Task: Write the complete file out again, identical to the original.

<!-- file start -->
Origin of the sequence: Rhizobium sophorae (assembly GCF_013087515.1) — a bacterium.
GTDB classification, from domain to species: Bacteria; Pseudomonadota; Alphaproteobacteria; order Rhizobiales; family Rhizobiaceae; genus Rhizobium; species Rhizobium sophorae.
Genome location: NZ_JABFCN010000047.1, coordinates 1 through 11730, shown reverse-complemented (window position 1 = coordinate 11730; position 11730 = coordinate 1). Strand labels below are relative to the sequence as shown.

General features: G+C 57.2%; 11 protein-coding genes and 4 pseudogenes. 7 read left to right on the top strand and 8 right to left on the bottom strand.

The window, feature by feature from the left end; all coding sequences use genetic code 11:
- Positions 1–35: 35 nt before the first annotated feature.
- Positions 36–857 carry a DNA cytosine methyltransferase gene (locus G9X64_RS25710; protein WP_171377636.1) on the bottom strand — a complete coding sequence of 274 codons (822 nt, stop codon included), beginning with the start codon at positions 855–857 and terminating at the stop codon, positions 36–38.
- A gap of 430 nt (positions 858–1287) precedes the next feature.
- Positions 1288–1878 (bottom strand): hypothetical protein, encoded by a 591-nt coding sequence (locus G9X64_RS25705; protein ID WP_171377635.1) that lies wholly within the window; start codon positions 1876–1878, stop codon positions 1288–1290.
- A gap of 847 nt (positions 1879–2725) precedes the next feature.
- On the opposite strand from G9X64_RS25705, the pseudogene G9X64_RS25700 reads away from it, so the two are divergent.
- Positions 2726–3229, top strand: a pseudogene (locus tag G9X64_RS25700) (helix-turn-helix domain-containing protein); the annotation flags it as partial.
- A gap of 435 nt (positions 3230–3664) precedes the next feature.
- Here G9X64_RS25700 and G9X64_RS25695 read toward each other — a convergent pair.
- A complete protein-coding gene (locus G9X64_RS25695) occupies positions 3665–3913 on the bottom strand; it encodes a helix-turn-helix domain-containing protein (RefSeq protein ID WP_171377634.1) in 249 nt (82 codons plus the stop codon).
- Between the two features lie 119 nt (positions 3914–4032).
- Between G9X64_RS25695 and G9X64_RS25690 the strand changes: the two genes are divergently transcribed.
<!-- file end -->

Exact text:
Origin of the sequence: Rhizobium sophorae (assembly GCF_013087515.1) — a bacterium.
GTDB classification, from domain to species: Bacteria; Pseudomonadota; Alphaproteobacteria; order Rhizobiales; family Rhizobiaceae; genus Rhizobium; species Rhizobium sophorae.
Genome location: NZ_JABFCN010000047.1, coordinates 1 through 11730, shown reverse-complemented (window position 1 = coordinate 11730; position 11730 = coordinate 1). Strand labels below are relative to the sequence as shown.

General features: G+C 57.2%; 11 protein-coding genes and 4 pseudogenes. 7 read left to right on the top strand and 8 right to left on the bottom strand.

The window, feature by feature from the left end; all coding sequences use genetic code 11:
- Positions 1–35: 35 nt before the first annotated feature.
- Positions 36–857 carry a DNA cytosine methyltransferase gene (locus G9X64_RS25710; protein WP_171377636.1) on the bottom strand — a complete coding sequence of 274 codons (822 nt, stop codon included), beginning with the start codon at positions 855–857 and terminating at the stop codon, positions 36–38.
- A gap of 430 nt (positions 858–1287) precedes the next feature.
- Positions 1288–1878 (bottom strand): hypothetical protein, encoded by a 591-nt coding sequence (locus G9X64_RS25705; protein ID WP_171377635.1) that lies wholly within the window; start codon positions 1876–1878, stop codon positions 1288–1290.
- A gap of 847 nt (positions 1879–2725) precedes the next feature.
- On the opposite strand from G9X64_RS25705, the pseudogene G9X64_RS25700 reads away from it, so the two are divergent.
- Positions 2726–3229, top strand: a pseudogene (locus tag G9X64_RS25700) (helix-turn-helix domain-containing protein); the annotation flags it as partial.
- A gap of 435 nt (positions 3230–3664) precedes the next feature.
- Here G9X64_RS25700 and G9X64_RS25695 read toward each other — a convergent pair.
- A complete protein-coding gene (locus G9X64_RS25695) occupies positions 3665–3913 on the bottom strand; it encodes a helix-turn-helix domain-containing protein (RefSeq protein ID WP_171377634.1) in 249 nt (82 codons plus the stop codon).
- Between the two features lie 119 nt (positions 3914–4032).
- Between G9X64_RS25695 and G9X64_RS25690 the strand changes: the two genes are divergently transcribed.